According to plaintiffs, ERISA treats PSA and its corporate partners as a single employer, and, as such, it does not govern the allocation of responsibility for funding the Plan (see NYSCEF Doc No. 40 [“Opp Mem”], pp. 2-3). To address this, PSA and its partners entered into a Benefit Reconciliation Agreement on or about December 4, 2004, as amended on December 12, 2012 (see NYSCEF Doc No. 25 [“BRA”]; see also AC, ¶ 74). “Pursuant to that arrangement, PSA was responsible for funding the benefits of [its] professional and non-professional staff who were employed by PSA, and the [corporate partners] were each responsible for funding the benefits earned by their respective shareholder-employees” (Opp Mem, p. 3; see AC, ¶¶ 75-79).
Plaintiffs allege that defendants' termination of the Plan “created a new and immediate liability with respect to the Plan ․ as a result of ERISA's standard termination requirement that the present value of the Plan's benefit liabilities as of the termination date be fully funded and paid out less than a year after the termination date” (AC, ¶ 12). According to plaintiffs, the bulk of the liabilities associated with termination of the Plan (“Plan Termination Liability”) consisted of the shortfall in PSA's contributions toward the benefits of its Staff, as well as the shortfall in contributions from defendants DMH-PC and SMG-PC (see id.).
In December 2018, the parties agreed to allow JLR-PC to withdraw from PSA effective December 31, 2018 (see id., ¶ 13). However, plaintiffs assert that PSA refuses to pay JLR-PC the redemption value of its partnership interest unless JLR-PC agrees to pay a portion of the “Staff Funding Shortfall” (id., ¶¶ 15-16). Plaintiffs also take issue with other aspects of the redemption value as calculated by defendants (see id., ¶ 17).
B. This Litigation
This action was commenced through the filing of a summons with notice on December 31, 2019 (see NYSCEF Doc No. 1). Plaintiffs' original complaint (see NYSCEF Doc No. 8 [“Original Complaint”] ) pleaded four causes of action. The first cause of action alleged that PSA breached the Partnership Agreement by failing to timely and properly calculate and pay the redemption value (see id., ¶¶ 118-124), failing to comply with certain obligations with respect to patient relationships (see id., ¶¶ 125-129) and excluding plaintiffs from partnership business (see id., ¶¶ 130-132). The second cause of action alleged that Drs. Hargrave and Gannon and their professional corporations breached fiduciary duties owed to plaintiffs by (i) making false and disparaging statements, (ii) refusing to consider the addition of new partners, (iii) taking actions without plaintiffs' consent and (iv) failing to give plaintiffs notice of partner meetings (see id., ¶¶ 139-140). The third cause of action alleged that Drs. Hargrave and Gannon aided and abetted breaches of fiduciary duty committed by their professional corporations (see id., ¶¶ 145-148), and the fourth cause of action sought a declaration of rights (see id., ¶¶ 156-157).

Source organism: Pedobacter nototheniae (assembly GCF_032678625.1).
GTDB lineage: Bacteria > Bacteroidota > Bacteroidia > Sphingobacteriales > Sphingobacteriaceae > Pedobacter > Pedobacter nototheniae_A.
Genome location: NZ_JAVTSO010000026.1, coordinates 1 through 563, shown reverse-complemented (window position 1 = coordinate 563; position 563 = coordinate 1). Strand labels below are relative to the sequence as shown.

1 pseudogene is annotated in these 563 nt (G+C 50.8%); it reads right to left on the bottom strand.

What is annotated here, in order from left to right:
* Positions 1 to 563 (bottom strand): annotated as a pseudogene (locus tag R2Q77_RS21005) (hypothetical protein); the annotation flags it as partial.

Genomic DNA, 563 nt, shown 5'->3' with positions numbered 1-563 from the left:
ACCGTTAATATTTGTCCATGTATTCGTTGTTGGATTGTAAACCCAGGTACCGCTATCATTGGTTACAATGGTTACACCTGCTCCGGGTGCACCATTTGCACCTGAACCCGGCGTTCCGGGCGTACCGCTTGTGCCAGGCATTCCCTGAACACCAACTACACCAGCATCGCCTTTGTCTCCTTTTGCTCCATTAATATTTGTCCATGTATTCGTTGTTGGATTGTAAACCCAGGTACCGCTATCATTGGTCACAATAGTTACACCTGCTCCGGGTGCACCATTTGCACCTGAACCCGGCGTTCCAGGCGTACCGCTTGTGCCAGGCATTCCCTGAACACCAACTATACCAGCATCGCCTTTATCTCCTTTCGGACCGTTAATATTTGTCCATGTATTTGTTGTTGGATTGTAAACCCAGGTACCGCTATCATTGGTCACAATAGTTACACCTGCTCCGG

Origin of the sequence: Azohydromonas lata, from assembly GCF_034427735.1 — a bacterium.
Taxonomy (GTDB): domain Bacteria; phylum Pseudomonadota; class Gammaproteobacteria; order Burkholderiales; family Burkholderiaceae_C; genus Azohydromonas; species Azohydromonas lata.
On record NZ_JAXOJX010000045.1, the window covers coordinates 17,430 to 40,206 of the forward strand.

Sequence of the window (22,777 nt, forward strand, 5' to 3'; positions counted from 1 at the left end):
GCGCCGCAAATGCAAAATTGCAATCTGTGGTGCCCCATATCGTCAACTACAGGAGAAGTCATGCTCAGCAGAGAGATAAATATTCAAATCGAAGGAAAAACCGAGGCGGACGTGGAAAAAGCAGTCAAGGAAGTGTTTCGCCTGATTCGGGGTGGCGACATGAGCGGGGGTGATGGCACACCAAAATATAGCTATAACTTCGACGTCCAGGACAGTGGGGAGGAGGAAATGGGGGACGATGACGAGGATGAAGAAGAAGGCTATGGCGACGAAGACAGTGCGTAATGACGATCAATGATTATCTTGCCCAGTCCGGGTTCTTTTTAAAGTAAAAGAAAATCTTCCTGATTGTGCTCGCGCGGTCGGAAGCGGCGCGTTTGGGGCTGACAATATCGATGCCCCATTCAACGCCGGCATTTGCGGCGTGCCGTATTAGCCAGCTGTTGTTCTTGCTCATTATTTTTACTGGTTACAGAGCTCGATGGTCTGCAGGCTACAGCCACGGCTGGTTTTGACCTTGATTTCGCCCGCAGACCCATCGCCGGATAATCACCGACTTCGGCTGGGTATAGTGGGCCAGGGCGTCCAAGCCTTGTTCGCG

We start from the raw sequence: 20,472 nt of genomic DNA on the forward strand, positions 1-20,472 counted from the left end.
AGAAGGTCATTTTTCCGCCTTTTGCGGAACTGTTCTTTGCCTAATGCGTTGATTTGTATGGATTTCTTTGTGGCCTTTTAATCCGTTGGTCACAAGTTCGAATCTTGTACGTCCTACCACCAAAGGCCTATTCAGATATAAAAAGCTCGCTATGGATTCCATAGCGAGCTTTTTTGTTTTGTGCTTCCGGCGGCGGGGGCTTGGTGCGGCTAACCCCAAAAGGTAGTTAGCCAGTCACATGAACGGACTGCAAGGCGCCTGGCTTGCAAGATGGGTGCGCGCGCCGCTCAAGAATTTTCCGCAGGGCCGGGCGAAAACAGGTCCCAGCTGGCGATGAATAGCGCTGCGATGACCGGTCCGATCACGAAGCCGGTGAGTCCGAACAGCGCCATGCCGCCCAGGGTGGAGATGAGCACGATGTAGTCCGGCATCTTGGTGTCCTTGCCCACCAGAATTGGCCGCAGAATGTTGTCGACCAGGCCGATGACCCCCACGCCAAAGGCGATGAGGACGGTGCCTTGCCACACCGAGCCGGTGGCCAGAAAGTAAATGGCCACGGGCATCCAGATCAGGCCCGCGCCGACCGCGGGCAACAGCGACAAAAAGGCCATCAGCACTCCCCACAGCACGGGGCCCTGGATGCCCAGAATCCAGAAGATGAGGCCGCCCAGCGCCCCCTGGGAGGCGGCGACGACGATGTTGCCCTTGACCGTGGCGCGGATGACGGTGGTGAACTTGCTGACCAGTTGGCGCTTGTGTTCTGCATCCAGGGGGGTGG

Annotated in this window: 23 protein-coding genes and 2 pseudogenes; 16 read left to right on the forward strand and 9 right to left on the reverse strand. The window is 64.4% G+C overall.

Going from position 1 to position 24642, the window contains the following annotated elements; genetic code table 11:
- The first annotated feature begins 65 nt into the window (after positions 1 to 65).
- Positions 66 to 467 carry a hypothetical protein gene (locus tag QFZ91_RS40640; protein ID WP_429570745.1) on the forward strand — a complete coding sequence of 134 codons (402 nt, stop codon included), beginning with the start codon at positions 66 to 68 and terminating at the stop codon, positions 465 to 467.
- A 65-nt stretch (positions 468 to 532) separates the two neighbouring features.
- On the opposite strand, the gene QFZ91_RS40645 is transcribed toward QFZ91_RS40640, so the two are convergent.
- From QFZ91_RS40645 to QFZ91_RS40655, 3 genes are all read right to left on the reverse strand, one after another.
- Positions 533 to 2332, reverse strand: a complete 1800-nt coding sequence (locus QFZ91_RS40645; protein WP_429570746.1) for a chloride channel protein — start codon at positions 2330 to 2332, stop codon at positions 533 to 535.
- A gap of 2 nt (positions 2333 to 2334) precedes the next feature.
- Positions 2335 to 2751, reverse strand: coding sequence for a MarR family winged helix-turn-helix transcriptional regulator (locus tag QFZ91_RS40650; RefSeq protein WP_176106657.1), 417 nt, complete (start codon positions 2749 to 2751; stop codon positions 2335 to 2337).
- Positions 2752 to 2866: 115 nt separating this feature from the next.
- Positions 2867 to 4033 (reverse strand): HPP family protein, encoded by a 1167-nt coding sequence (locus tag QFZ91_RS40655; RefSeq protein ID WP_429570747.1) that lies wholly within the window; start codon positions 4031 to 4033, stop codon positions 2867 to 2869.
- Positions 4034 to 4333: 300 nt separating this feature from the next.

On March 19, 2020, defendants served a motion to dismiss the second through fourth causes of action of the Original Complaint (see NYSCEF Doc Nos. 6-16). Plaintiffs served opposition to the motion on June 23, 2020 (see NYSCEF Doc No. 29) and simultaneously filed the Amended Complaint.
The Amended Complaint removed the cause of action for declaratory relief and recast the claim for breach of fiduciary duty to allege that defendants (i) excluded plaintiffs “from partners meetings of Defendant PSA and the business and affairs of the trustees of the Plan”; (ii) took actions without plaintiffs' participation or consent; (iii) “misappropriate[ed]” JLR-PC's “revenues”; and (iv) failed to provide plaintiffs with notice of, or the minutes from, partners meetings (AC, ¶ 318).
The Amended Complaint also added two new causes of action. The second cause of action alleges that PSA, DMH-PC and SMG-PC breached their obligations under the Plan and BRA by (i) failing to make sufficient contributions (see id., ¶ 311), and (ii) diverting contributions to the Plan made by JLR-PC for their own benefit (see id., ¶ 312). The fifth cause of action alleges conversion “of the revenues generated by Plaintiffs through Plaintiff JLR-PC's partnership in Defendant PSA, after deduction for JLR-PC's equal share of partnership expenses” (id., ¶ 335).
By notice of motion dated July 15, 2020, defendants moved against the Amended Complaint for dismissal of the claims for breach of fiduciary duty, aiding and abetting breach of fiduciary duty, breach of the Plan and BRA, and conversion (see NYSCEF Doc No. 32). The motion was returnable on September 21, 2020 (see NYSCEF Doc No. 46), and this Decision & Order follows.